GEORGETOWN, Texas - Shelters across central Texas are at capacity.
Many say the need for fosters and adopters is at an all-time high as interest has decreased since the beginning of the year.
"The dogs are just flooding in and we need adopters and fosters," said April Peiffer, community program coordinator for the Williamson County Regional Animal Shelter.
The shelter said they began seeing this spike following the recent storms and they’re even offering free adoptions for medium and large adult dogs and cats for those who make an appointment.
"Heavy rains especially high-winds like that tend to bring more dogs to the shelter because fences fall down or they get spooked by the thunder. Loud noises scary them and they go running so they come here," said Peiffer.
Not only are they in big need of fosters and adopters but people to care for the animals at the shelter.
"More staff would be helpful, we are also in need of volunteers because they help us do so much of the work that we do they’re coming in and walking the dogs are cleaning the kennels, or socializing with cats," said Peiffer.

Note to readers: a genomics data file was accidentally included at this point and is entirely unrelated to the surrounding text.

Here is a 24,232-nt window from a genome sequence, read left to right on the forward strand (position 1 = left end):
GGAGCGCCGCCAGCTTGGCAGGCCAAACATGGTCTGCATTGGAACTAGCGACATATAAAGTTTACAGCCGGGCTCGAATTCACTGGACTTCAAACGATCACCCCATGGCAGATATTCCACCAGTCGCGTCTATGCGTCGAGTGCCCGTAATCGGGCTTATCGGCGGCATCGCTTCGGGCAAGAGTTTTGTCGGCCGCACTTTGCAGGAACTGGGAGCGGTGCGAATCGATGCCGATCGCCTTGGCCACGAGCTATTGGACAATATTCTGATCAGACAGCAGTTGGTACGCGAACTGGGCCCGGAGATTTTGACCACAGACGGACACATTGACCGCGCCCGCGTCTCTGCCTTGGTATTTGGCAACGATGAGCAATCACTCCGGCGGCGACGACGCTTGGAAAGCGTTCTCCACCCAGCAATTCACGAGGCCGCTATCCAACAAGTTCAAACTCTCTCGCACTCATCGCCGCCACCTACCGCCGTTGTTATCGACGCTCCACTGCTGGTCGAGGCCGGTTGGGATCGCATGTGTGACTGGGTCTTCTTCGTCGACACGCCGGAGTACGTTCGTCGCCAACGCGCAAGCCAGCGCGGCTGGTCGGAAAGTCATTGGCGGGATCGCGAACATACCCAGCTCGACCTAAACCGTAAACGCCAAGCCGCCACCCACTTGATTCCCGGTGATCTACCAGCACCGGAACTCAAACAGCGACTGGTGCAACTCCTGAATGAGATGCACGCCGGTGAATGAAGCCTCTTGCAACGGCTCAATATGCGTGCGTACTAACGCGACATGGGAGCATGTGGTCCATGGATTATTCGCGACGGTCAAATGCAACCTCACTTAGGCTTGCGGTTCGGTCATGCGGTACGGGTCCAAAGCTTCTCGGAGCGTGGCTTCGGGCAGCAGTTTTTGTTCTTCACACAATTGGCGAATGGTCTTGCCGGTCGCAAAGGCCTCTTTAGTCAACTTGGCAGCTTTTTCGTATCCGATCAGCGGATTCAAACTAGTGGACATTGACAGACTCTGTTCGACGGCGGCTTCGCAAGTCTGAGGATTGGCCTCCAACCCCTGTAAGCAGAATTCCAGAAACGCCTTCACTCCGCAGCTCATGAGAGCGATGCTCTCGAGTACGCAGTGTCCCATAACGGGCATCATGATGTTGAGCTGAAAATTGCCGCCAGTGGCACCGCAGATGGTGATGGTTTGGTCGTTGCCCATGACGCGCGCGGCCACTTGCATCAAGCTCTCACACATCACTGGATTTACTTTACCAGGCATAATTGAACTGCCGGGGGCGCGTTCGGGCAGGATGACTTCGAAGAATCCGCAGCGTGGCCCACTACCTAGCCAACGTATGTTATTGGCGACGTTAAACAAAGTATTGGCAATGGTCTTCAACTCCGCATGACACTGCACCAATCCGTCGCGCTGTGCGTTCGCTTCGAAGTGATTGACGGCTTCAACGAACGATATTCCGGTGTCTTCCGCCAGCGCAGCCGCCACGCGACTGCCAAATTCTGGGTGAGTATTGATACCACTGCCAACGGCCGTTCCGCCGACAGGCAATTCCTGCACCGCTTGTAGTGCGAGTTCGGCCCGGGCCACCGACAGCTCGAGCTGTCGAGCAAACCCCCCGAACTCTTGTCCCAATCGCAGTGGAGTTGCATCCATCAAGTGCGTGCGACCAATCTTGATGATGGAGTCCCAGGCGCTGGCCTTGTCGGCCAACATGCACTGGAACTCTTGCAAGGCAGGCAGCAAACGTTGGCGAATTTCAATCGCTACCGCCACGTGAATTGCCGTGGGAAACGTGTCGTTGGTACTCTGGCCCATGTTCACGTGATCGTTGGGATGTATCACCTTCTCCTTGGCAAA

They aren’t the only shelter in Central Texas that’s jampacked. Austin Pets Alive says this is the case throughout the area, them being no exception.
"One thing that has taken a dramatic rise over the past year is the financial crisis people are in with losing jobs and homes. We are seeing a large number of animals surrendered to public shelters and that just means more animals are at risk they don’t need to be if COVID didn’t happen," said APA! president Ellen Jefferson.
At Austin Pets Alive, they’ve seen a massive decrease in fosters, numbers they haven’t seen in over 10 years. "We don’t know why that is, we suspect it’s people going back to work and thinking the animal shelters are doing fine right now so my biggest takeaway from this is that if anybody’s in a position to foster or adopt they should because the animals need them," said Jefferson.
As the area returns to normalcy following the pandemic, Austin Pets Alive urges people to not forget about our furry friends.
Anyone looking to adopt a new pet is urged to check with their local shelter first because odds are they too are at capacity.